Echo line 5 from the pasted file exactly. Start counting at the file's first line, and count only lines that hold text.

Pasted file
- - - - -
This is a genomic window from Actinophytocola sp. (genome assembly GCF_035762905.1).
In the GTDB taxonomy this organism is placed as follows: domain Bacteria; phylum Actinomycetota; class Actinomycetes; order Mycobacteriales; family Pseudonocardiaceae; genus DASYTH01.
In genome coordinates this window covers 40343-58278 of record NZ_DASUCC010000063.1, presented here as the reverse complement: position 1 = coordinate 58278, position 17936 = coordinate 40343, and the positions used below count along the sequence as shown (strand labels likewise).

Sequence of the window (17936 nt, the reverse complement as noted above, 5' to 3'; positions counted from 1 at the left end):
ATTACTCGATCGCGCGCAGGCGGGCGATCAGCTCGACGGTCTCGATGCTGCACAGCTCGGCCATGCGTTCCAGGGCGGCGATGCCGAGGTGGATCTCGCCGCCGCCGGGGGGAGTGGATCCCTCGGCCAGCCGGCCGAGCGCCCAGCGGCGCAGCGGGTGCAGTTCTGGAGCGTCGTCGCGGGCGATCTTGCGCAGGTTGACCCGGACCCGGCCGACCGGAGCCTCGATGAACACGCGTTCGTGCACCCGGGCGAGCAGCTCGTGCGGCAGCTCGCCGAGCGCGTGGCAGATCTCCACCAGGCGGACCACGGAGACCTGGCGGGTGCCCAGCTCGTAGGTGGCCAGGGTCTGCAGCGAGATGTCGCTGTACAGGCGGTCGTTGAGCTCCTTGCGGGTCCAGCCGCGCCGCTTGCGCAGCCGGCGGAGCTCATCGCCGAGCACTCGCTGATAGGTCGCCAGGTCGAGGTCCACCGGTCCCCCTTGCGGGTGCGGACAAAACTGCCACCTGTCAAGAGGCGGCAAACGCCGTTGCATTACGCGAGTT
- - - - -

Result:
ATTACTCGATCGCGCGCAGGCGGGCGATCAGCTCGACGGTCTCGATGCTGCACAGCTCGGCCATGCGTTCCAGGGCGGCGATGCCGAGGTGGATCTCGCCGCCGCCGGGGGGAGTGGATCCCTCGGCCAGCCGGCCGAGCGCCCAGCGGCGCAGCGGGTGCAGTTCTGGAGCGTCGTCGCGGGCGATCTTGCGCAGGTTGACCCGGACCCGGCCGACCGGAGCCTCGATGAACACGCGTTCGTGCACCCGGGCGAGCAGCTCGTGCGGCAGCTCGCCGAGCGCGTGGCAGATCTCCACCAGGCGGACCACGGAGACCTGGCGGGTGCCCAGCTCGTAGGTGGCCAGGGTCTGCAGCGAGATGTCGCTGTACAGGCGGTCGTTGAGCTCCTTGCGGGTCCAGCCGCGCCGCTTGCGCAGCCGGCGGAGCTCATCGCCGAGCACTCGCTGATAGGTCGCCAGGTCGAGGTCCACCGGTCCCCCTTGCGGGTGCGGACAAAACTGCCACCTGTCAAGAGGCGGCAAACGCCGTTGCATTACGCGAGTT